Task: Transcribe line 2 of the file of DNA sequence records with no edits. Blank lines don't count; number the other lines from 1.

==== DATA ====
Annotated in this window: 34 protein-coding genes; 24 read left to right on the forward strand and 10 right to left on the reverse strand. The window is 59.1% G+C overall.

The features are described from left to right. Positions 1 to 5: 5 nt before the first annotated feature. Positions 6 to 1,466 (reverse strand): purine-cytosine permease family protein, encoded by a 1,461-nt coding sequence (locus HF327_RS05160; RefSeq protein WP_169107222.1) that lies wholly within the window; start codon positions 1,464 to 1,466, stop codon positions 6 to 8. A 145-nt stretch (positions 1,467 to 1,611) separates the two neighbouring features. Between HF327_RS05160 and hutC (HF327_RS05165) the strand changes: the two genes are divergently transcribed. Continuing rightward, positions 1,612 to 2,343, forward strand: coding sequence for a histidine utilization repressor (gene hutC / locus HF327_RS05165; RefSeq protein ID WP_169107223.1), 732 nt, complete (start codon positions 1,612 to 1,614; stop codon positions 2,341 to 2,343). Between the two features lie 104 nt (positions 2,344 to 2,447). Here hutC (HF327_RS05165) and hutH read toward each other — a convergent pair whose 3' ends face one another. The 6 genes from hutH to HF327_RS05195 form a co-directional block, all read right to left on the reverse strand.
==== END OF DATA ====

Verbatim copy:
The features are described from left to right. Positions 1 to 5: 5 nt before the first annotated feature. Positions 6 to 1,466 (reverse strand): purine-cytosine permease family protein, encoded by a 1,461-nt coding sequence (locus HF327_RS05160; RefSeq protein WP_169107222.1) that lies wholly within the window; start codon positions 1,464 to 1,466, stop codon positions 6 to 8. A 145-nt stretch (positions 1,467 to 1,611) separates the two neighbouring features. Between HF327_RS05160 and hutC (HF327_RS05165) the strand changes: the two genes are divergently transcribed. Continuing rightward, positions 1,612 to 2,343, forward strand: coding sequence for a histidine utilization repressor (gene hutC / locus HF327_RS05165; RefSeq protein ID WP_169107223.1), 732 nt, complete (start codon positions 1,612 to 1,614; stop codon positions 2,341 to 2,343). Between the two features lie 104 nt (positions 2,344 to 2,447). Here hutC (HF327_RS05165) and hutH read toward each other — a convergent pair whose 3' ends face one another. The 6 genes from hutH to HF327_RS05195 form a co-directional block, all read right to left on the reverse strand.